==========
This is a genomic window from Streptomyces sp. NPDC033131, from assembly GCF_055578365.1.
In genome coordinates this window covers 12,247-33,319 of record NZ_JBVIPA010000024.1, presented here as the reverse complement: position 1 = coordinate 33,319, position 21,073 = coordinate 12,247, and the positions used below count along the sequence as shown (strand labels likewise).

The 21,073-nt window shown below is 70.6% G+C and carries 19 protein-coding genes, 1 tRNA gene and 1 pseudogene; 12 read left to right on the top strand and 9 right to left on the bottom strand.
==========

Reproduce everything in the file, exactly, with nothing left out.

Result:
This is a genomic window from Streptomyces sp. NPDC033131, from assembly GCF_055578365.1.
In genome coordinates this window covers 12,247-33,319 of record NZ_JBVIPA010000024.1, presented here as the reverse complement: position 1 = coordinate 33,319, position 21,073 = coordinate 12,247, and the positions used below count along the sequence as shown (strand labels likewise).

The 21,073-nt window shown below is 70.6% G+C and carries 19 protein-coding genes, 1 tRNA gene and 1 pseudogene; 12 read left to right on the top strand and 9 right to left on the bottom strand.